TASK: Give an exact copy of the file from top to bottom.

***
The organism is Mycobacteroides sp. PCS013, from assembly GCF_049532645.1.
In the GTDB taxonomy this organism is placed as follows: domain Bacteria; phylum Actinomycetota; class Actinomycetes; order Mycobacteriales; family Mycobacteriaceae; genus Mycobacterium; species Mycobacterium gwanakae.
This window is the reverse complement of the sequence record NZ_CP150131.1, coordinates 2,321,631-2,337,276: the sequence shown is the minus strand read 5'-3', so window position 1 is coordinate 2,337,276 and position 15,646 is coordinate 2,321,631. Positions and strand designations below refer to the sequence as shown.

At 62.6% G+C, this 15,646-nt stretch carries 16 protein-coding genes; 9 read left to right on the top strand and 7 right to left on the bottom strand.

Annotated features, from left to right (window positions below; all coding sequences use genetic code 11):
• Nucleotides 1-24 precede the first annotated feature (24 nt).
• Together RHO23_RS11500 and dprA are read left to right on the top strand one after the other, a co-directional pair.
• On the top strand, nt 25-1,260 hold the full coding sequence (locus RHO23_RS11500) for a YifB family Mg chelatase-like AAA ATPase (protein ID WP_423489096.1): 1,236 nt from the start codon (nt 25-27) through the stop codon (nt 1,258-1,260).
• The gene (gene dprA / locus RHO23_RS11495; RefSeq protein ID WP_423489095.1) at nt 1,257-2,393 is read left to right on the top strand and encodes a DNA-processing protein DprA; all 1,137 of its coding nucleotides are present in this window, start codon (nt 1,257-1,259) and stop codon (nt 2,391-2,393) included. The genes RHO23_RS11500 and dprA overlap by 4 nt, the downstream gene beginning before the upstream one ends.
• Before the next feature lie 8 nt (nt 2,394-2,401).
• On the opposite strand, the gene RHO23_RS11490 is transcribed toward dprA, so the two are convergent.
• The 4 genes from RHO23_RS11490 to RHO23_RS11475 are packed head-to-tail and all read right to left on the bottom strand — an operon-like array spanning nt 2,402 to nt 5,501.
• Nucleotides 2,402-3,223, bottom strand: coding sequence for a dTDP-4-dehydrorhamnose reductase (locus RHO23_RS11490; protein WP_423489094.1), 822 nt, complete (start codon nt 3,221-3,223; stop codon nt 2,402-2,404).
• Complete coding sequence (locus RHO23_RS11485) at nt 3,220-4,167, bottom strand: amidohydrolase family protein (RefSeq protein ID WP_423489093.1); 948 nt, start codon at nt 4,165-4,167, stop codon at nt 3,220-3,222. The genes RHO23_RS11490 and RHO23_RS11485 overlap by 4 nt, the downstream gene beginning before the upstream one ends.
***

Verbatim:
The organism is Mycobacteroides sp. PCS013, from assembly GCF_049532645.1.
In the GTDB taxonomy this organism is placed as follows: domain Bacteria; phylum Actinomycetota; class Actinomycetes; order Mycobacteriales; family Mycobacteriaceae; genus Mycobacterium; species Mycobacterium gwanakae.
This window is the reverse complement of the sequence record NZ_CP150131.1, coordinates 2,321,631-2,337,276: the sequence shown is the minus strand read 5'-3', so window position 1 is coordinate 2,337,276 and position 15,646 is coordinate 2,321,631. Positions and strand designations below refer to the sequence as shown.

At 62.6% G+C, this 15,646-nt stretch carries 16 protein-coding genes; 9 read left to right on the top strand and 7 right to left on the bottom strand.

Annotated features, from left to right (window positions below; all coding sequences use genetic code 11):
• Nucleotides 1-24 precede the first annotated feature (24 nt).
• Together RHO23_RS11500 and dprA are read left to right on the top strand one after the other, a co-directional pair.
• On the top strand, nt 25-1,260 hold the full coding sequence (locus RHO23_RS11500) for a YifB family Mg chelatase-like AAA ATPase (protein ID WP_423489096.1): 1,236 nt from the start codon (nt 25-27) through the stop codon (nt 1,258-1,260).
• The gene (gene dprA / locus RHO23_RS11495; RefSeq protein ID WP_423489095.1) at nt 1,257-2,393 is read left to right on the top strand and encodes a DNA-processing protein DprA; all 1,137 of its coding nucleotides are present in this window, start codon (nt 1,257-1,259) and stop codon (nt 2,391-2,393) included. The genes RHO23_RS11500 and dprA overlap by 4 nt, the downstream gene beginning before the upstream one ends.
• Before the next feature lie 8 nt (nt 2,394-2,401).
• On the opposite strand, the gene RHO23_RS11490 is transcribed toward dprA, so the two are convergent.
• The 4 genes from RHO23_RS11490 to RHO23_RS11475 are packed head-to-tail and all read right to left on the bottom strand — an operon-like array spanning nt 2,402 to nt 5,501.
• Nucleotides 2,402-3,223, bottom strand: coding sequence for a dTDP-4-dehydrorhamnose reductase (locus RHO23_RS11490; protein WP_423489094.1), 822 nt, complete (start codon nt 3,221-3,223; stop codon nt 2,402-2,404).
• Complete coding sequence (locus RHO23_RS11485) at nt 3,220-4,167, bottom strand: amidohydrolase family protein (RefSeq protein ID WP_423489093.1); 948 nt, start codon at nt 4,165-4,167, stop codon at nt 3,220-3,222. The genes RHO23_RS11490 and RHO23_RS11485 overlap by 4 nt, the downstream gene beginning before the upstream one ends.